I'm onboarding new team members and don't have a repeatable playbook yet, what should I prioritize day 1?

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Principal Consultant in Services (non-Government), 51 - 200 employees
This can be tricky. Is there someone on the team that can partner with the person? If so, that can be a great way to help someone onboard, without immediately creating lengthy documentation and check lists. That said, here are some potential recommendations for Day 1:
Has the new hire been intro'd to the team?
Does the new hire know the little things like break areas/ times, parking (if on site), etc...
What other things do you think would help them be comfortable with the team and the workspace?
After they're comfortable and have some of the logistics, consider diving into the work:
Is the person clear on their role?
Are they clear on the objective?
Questions on expectations?
Are they clear on how their work ladders to tue objectives?
What meetings do they need to be part of?
Who else should they meet with?
When's the next time you should connect with them/ do they have a way to reach out if there are questions?
This list can be quite extensive, happy to share more if this is helpful
CISO in Consumer Goods, 201 - 500 employees
Ensuring they have everything they need ready to go from an IT perspective. Nothing worse or less appealing than having to sit and wait. First impressions matter at work as well.
CEO in Services (non-Government), 2 - 10 employees
There are a few things that should be prioritized when onboarding new team members:
1. Communication: Make sure that the new team member knows how to communicate with the rest of the team, and that they understand the team’s communication style.
2. Goals and Expectations: Clearly outline the team’s goals and what is expected of the new team member.
3. Processes and Procedures: Go over the team’s processes and procedures so that the new team member knows how things are done.
4. Introductions: Introduce the new team member to the rest of the team so that they can start building relationships.
Director of Engineering in Software, 51 - 200 employees
There are many aspects to onboarding to I will limit my response to my top 3 priorities 

My recommendation would be that prior to the team member joining ...

(1) laptop and essential IT accounts should be ready
(2) block off extra time on the direct manager's calendar 
(3) assign an onboarding buddy and share the new team mate's info

Then for the first few days the onboarding focus should be on making the team mate comfortable and excited about the future ... and as someone else mentioned avoiding idle wait time.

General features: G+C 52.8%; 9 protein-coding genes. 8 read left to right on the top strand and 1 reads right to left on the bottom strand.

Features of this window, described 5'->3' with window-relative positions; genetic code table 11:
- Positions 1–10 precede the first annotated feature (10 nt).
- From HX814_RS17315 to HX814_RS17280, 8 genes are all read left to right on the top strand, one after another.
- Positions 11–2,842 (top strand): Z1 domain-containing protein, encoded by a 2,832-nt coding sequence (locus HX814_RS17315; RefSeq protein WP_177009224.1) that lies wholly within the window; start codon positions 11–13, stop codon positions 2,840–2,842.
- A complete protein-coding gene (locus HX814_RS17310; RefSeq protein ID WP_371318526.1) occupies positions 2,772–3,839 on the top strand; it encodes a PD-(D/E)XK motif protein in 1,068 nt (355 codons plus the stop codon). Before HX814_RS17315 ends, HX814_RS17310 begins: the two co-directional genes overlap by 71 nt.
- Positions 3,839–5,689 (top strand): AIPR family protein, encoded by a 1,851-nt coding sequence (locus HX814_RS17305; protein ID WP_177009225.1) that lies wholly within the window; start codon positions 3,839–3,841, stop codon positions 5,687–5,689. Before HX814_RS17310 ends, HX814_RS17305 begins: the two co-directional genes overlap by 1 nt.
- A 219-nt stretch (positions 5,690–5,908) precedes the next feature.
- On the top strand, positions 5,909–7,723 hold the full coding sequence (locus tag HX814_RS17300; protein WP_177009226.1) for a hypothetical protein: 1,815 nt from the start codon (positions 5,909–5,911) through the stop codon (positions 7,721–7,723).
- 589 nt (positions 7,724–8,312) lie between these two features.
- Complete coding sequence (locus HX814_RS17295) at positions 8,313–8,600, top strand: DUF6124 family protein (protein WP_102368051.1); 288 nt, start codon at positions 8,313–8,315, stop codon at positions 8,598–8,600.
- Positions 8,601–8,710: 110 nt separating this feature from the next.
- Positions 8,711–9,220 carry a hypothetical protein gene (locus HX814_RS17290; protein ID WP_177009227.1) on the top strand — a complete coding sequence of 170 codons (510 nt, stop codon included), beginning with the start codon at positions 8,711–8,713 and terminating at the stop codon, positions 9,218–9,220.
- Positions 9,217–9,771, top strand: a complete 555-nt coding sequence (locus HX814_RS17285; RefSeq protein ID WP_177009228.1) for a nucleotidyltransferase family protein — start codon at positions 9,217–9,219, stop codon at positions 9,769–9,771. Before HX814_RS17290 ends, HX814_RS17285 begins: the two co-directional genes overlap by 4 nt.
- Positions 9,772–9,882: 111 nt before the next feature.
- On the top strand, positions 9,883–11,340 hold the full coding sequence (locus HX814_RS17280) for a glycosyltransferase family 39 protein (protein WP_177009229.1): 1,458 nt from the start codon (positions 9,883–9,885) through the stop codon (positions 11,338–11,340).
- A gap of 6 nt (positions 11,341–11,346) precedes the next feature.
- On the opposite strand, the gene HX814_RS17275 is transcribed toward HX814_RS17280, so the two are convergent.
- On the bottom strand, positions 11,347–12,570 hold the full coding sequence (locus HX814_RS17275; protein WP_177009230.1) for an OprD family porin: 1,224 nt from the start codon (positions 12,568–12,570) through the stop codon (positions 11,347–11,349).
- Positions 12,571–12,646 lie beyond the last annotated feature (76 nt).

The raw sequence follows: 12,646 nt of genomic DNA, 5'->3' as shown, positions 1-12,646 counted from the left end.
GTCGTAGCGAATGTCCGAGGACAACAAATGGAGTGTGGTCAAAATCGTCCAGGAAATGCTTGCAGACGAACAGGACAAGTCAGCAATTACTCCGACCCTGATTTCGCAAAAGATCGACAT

(1) socialization with the immediate team and buddy
(2) sharing company information and growth areas
(3) providing reading resources  

Hope this helps.
Head of IT in Finance (non-banking), 11 - 50 employees
I always prepare a (digital) summary sheet with the following items:
- Links or list of IT systems with purpose & account name
- Link or list with most relevant contacts (e.g., team)
- Link or list with shared documents or intranet
- Link or list with most essential files to read
- Overview of tasks & responsibilities
- Expected tasks for the first week(s)

This will provide your new colleagues with a lot of information to proactively search and read. In addition to these self-learning materials, I would also prepare a bunch of introductory meetings with as many colleagues as possible/necessary. In my last team, new joiners always received around ten 1:1 sessions with different colleagues about different work-related topics (such as IT, HR, CRM, marketing, office admin, and major business processes).

Senior Director Engineering in Travel and Hospitality, 10,001+ employees
Security and culture training - tagging with a technical and a functional buddy to navigate the new environment 
Director of Engineering in IT Services, 1,001 - 5,000 employees
That depends on the purpose of the onboard. If it's for a particular project, it's going to be the business understanding of the project. I agree with Arun, Culture is very important when you are getting in a person from outside the organization. 

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